Five things you have to be prepared for when wearing a wig.
Wearing a wig can be a daunting experience. Will everyone know? Will it look false? How do you carry it off with confidence? There are certain things you have to be prepared for when you wear alternative hair.
If you have recently started wearing a topper or wig, for whatever reason, you are probably still coming to terms to with it and getting used to it. Meanwhile your friends and family are saying
Your hair looks lovely! Wow!
For the first few months if anyone complimented me on my hair, my automatic response was “thanks, it’s a wig”. Looking back I guess I thought that if I said it first before they twigged then it was less embarrassing. All this did in reality was put them on the back foot as they genuinely didn’t know what to say.
Now, I still am very open about wearing one but I have learnt to accept a compliment. When someone compliments your hair, just accept it.
Your hair looks nice
What does that mean?
It means your hair looks nice. It does not mean “what the hell did you do to your hair? what’s that on your head? or “oh my god your wig is crooked”. It means your hair looks nice. If like me, you endured years of attempting to get your natural hair to do anything remotely passable as a style, chances are you rarely received compliments, therefore when they do start flooding in you panic.
Now, a good-fitting wig should not come off easily. In nine years of wearing alternative hair I have only had four occasions in which it slipped. Once when my boss pulled a santa hat off my head, taking my Revlon Romance wig with partway with it. Luckily I just fell about in fits of giggles while he picked his jaw up from the floor.
Second time it was my Amber Human Hair piece and it was heavier than I was used to and I walking back to the car park on a windy evening I almost lost it. I caught it just in time. Other occasions have mainly been due to wind – which cannot always be avoided.
Of course you can wear tape or glue to ensure that it doesn’t happen. I have tape, I don’t always use it but if it is particularly windy, or I’m going to be wearing it for a while (whilst travelling for example) then I do for piece of mind.
I recommend using wig tape, in three pieces, just around the ear tabs and on the centre, behind your lace front if your wig has one. It’s best to use tape in conjunction with a wig cap if you have any bio hair as when you take it off it can rip it out. Once taped on, your hair won’t be going anywhere. It will be hat proof, wind proof and all-kinds-of activity proof.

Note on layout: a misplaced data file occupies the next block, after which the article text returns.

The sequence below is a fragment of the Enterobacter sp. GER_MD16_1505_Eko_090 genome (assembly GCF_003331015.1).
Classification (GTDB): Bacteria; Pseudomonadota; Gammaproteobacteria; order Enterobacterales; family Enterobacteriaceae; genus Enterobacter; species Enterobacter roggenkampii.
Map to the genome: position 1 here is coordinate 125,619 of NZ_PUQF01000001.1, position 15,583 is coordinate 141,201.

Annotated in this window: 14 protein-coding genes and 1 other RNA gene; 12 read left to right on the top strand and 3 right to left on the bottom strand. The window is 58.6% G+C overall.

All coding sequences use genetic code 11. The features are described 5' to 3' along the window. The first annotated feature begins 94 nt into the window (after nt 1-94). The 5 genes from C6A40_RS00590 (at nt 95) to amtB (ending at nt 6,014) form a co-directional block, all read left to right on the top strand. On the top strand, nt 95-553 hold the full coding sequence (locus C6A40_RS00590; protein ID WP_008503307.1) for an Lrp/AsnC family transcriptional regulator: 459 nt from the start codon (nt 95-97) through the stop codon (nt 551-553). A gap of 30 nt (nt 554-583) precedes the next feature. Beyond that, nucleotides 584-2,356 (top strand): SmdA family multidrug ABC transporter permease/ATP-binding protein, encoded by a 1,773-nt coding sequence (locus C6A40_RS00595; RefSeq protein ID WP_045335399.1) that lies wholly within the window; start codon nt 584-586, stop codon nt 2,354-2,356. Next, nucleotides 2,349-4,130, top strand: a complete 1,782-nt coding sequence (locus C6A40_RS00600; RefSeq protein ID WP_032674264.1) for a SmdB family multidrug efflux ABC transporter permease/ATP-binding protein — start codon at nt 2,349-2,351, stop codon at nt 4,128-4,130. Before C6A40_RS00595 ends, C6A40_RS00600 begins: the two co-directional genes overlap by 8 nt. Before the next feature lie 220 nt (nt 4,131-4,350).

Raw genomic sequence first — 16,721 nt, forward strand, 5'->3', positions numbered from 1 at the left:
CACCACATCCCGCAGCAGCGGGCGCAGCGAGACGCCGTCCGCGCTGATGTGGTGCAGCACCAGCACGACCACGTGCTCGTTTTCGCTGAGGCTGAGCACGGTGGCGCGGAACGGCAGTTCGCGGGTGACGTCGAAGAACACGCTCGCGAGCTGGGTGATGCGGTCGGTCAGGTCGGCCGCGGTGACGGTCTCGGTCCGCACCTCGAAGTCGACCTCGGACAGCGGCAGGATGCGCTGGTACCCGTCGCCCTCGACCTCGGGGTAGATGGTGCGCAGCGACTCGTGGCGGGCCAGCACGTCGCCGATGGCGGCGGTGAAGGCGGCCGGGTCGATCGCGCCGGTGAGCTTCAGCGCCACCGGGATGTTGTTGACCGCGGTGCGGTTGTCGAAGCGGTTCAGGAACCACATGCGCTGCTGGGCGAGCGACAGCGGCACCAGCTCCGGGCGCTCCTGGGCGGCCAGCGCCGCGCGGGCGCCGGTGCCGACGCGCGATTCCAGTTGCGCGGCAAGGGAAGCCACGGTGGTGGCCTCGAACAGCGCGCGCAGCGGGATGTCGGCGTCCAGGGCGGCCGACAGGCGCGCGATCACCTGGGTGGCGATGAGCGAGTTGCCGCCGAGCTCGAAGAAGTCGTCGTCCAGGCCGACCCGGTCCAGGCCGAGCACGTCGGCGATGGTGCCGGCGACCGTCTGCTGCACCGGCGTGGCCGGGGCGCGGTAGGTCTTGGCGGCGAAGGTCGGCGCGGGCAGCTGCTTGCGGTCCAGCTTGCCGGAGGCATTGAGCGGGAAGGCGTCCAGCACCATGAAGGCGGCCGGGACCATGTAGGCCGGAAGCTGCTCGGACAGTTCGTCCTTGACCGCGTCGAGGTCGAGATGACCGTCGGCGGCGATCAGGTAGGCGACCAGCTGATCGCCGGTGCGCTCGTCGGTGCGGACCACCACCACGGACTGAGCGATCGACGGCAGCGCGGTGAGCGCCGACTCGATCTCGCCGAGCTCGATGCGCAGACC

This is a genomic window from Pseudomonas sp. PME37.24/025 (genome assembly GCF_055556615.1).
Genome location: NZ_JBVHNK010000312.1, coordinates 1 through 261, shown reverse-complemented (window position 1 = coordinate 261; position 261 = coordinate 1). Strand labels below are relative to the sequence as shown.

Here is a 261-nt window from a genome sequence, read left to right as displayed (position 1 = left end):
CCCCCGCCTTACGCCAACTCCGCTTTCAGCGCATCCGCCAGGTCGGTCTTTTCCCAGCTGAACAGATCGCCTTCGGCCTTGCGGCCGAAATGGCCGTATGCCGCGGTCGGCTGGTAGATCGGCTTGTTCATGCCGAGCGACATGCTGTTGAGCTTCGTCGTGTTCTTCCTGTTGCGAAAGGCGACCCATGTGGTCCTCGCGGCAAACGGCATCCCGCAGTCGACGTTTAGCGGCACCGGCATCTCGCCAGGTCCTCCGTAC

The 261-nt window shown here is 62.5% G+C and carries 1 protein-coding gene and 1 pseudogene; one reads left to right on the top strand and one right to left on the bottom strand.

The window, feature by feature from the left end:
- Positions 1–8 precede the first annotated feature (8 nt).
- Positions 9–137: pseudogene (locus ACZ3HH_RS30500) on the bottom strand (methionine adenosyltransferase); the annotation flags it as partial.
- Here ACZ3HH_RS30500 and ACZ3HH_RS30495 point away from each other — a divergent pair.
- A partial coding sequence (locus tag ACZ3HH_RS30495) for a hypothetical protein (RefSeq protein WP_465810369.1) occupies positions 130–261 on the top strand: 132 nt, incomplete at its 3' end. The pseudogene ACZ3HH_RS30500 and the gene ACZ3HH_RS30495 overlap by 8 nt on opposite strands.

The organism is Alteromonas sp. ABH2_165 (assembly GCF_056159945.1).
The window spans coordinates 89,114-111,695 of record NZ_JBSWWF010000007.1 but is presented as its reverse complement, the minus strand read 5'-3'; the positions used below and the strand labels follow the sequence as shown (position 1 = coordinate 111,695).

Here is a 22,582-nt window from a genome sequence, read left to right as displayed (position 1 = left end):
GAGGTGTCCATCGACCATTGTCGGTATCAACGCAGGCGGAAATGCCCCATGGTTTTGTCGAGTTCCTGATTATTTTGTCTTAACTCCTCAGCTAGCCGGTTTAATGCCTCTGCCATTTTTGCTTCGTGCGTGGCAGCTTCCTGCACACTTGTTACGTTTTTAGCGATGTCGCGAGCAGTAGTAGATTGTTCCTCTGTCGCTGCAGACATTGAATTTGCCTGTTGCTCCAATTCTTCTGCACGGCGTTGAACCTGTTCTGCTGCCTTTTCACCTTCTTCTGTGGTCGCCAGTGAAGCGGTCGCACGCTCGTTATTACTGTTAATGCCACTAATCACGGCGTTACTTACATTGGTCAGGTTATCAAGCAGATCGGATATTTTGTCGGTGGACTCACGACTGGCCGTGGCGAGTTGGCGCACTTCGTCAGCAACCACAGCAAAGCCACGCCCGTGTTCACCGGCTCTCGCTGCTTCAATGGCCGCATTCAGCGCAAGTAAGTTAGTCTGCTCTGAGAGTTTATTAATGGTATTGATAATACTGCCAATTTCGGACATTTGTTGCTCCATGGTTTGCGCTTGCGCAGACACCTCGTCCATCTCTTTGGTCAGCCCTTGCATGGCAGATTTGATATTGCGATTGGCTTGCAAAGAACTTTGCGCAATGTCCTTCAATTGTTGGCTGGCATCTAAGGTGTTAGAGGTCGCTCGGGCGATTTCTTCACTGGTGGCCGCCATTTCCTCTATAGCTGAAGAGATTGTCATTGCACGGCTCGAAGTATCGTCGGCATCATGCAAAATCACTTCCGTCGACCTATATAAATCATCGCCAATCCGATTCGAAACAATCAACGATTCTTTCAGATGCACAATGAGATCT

This can be a tough one for many women. Even if you are in a relationship when you start wearing alternative hair, the effect on your partner can be strange. Some men love the confidence it gives you, some can resent the confidence it gives you.
I was single for many years when I started wearing a wig so I can’t relate to that. I’ve always been open and honest about it but at differing times in a relationship.
I’ve been on dates where I have already told the guy I wear a wig – they have never been bothered and only ever complimented me on my hair. I’ve been on a date where I didn’t tell him until I was forced to when at the end of the date he put his hand under it while giving me a goodnight kiss! Eek! I never saw him again after that and that’s fine by me.
When I finally got into a relationship, he knew about it and in the beginning was really sweet about it, even giving me a head massage after I took it off. One of my rules is – no matter for who – I NEVER sleep in a wig. They are far too expensive to do that and it messes them up too much. Especially if they are synthetic. I thought I was so lucky that he was good about it but as time went on, questions started cropping up. “So, can’t you grow your hair?”, or “Will it ever come back?”. Well, gee, if I could grow it myself, do you think I would choose to be spending hundreds of pounds a year on them? Idiot! Towards the end of the relationship I realised he was not remotely supportive of it. When we split up, I got a new short style, call it my two fingers up at him as he likes long hair.